April 9 and 10 saw UND host the 2022 Collegiate Drone Racing Championship (CDRC). After being held virtually for the last two years, the pilots were back in person at the Fritz Pollard Athletic Center in Grand Forks. There were 11 participating colleges and universities at the event, including industry leaders such as Embry-Riddle Aeronautical University, the Air Force Academy, Georgia Tech, Virginia Tech, and the hometown University of North Dakota. Other participants included York College of Pennsylvania, Northeastern University, Oregon State University, University of Central Florida, University of Maryland, and Purdue University. The event featured 47 pilots total with the pilots from Georgia Tech winning the championship for the second straight year. UND finished in sixth place.
Having schools as large as these in Grand Forks for the CDRC was good for the community and the university. One of the main sponsors was the Research Institute for Autonomous Systems (RIAS) which is a group of UND faculty and students that work to advance autonomous systems research, development, and policy. Their research leads to technological and ethical advancements in the autonomous world. RIAS was present throughout the competition and their notoriety was one of the reasons the championship was able to be in Grand Forks. The event brought awareness to how the competitive drone racing industry is growing and evolving. The CDRC also proved that college athletics are evolving as well. While UND does not list the pilots as student athletes, the event was held at the Fritz Pollard Athletic Center and featured young pilots who have spent years perfecting their crafts. These pilots were then given a platform to showcase their talents in a tournament format similar to how the NCAA Men’s and Women’s basketball tournaments function in March. The final bracket was created on April 10, and the schools competed to crown a champion.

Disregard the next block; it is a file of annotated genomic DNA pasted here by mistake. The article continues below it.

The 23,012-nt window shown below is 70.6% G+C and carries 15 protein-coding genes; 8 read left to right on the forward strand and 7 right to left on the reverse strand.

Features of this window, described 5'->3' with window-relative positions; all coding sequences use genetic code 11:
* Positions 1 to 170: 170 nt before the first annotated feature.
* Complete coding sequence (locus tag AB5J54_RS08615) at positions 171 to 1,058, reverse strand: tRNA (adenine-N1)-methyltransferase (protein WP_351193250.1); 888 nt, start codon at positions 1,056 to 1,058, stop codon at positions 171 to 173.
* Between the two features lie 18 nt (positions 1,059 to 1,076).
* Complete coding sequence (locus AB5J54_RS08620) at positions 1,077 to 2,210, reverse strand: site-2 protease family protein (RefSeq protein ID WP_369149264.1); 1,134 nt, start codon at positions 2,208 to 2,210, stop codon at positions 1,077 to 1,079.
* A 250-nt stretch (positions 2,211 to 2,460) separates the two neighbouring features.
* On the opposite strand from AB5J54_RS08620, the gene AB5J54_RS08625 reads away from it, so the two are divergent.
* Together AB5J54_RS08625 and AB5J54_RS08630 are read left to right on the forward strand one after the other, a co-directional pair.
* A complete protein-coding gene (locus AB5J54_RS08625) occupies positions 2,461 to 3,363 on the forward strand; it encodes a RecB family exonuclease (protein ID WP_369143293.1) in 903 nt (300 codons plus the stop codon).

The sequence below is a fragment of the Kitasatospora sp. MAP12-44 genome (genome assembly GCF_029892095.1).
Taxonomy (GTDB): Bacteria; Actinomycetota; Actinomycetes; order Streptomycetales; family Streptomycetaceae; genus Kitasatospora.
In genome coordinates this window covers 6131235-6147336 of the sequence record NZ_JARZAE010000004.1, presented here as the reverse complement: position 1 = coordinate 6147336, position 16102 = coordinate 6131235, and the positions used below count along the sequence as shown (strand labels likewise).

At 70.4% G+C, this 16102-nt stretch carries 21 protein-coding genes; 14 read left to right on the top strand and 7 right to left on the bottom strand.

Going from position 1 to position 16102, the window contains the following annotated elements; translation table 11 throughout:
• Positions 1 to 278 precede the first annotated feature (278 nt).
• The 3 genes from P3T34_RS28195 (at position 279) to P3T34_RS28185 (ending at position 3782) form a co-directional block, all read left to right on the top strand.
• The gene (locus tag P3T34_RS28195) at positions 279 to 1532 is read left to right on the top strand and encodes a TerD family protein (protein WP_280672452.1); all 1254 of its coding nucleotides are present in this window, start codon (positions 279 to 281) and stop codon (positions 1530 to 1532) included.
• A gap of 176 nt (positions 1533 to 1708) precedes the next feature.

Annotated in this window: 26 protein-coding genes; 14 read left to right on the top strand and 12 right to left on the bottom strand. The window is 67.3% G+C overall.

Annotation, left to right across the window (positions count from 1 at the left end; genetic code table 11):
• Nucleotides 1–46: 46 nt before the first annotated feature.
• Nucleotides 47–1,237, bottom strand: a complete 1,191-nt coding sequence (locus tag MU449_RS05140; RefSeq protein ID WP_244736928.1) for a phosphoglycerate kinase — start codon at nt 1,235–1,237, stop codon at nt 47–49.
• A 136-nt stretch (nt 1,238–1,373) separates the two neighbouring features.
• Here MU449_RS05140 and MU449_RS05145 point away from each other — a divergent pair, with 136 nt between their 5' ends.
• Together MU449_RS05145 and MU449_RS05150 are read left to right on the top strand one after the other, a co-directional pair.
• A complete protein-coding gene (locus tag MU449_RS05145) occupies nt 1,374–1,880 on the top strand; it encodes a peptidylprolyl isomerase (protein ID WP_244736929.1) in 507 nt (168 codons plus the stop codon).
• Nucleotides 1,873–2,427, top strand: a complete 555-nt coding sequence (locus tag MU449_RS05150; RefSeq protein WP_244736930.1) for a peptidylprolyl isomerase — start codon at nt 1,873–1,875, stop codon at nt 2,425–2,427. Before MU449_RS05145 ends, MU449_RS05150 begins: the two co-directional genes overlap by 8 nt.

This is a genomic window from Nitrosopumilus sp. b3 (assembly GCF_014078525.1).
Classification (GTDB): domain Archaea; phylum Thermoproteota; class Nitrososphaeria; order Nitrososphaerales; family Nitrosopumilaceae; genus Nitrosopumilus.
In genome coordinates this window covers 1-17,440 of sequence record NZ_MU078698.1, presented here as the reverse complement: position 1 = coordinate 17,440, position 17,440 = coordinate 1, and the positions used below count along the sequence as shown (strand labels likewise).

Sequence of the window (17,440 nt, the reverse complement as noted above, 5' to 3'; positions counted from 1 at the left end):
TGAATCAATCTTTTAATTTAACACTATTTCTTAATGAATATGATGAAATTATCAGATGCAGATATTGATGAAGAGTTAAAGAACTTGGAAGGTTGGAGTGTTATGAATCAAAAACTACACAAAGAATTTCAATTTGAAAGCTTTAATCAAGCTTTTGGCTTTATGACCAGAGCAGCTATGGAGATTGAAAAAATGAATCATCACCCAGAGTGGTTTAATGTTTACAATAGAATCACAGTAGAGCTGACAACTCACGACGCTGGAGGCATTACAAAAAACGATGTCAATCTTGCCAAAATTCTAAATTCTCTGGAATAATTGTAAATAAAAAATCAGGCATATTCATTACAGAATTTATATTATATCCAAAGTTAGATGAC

Throughout the weekend, hundreds of people entered the Fritz Pollard Athletic Center as spectators for the event. Sunday’s final championship round drew the largest audience of the weekend. The Collegiate Drone Racing Championship began on Saturday, April 9 with an opening ceremony at 10 A.M. Pilots were given time to practice and familiarize themselves with the course before the qualifying round. April 10 began much earlier with the opening ceremony starting at 7:45 A.M. Championship Sunday featured more designated warm-up time for pilots, the bracket tournament, and a final award ceremony crowning Georgia Tech as the champions.
In addition to its high-profile aviation program, UND has the nation’s leading Unmanned Aircraft Systems (UAS) Operations degree program. The drone industry is ever expanding and evolving, and more people are flying drones every day. The speed at which the drones fly and the precision of the maneuvers to get through the obstacles at a fast enough pace is unlike anything in athletic competition today. The Drone Racing League (DRL) features the best drone racing pilots in the world, is broadcasted on NBC, has an official YouTube channel with over 100,000 subscribers, and over 200,000 followers on their Instagram account. It is fun and engaging to follow in person or while watching online or on TV. In the future, there is no reason for drone racing to not have a place in the forefront of athletics and national athletic programming. Drone racing accurately represents the potential future of college and professional athletics, and this year’s CDRC was an example of this.
The potential for how much drone racing can grow is only limited to the ideas of those who can advance the industry. This was an initial step for collegiate drone racing, and it can only grow from here. Pathways for farming systems from collegiate drone racing to the DRL are there and can provide a pathway for students that want to continue to race drones professionally. With UND leading the nation in undergraduate UAS operations, there is reason to believe that collegiate drone racing could be another sport in which UND could consistently compete for national championships. For now, drone technology and racing will continue to expand, and the collegiate drone racing community will await the 2023 championship.
Daniel Krivacs is a Dakota Student Sports Writer. He can be reached at [email protected]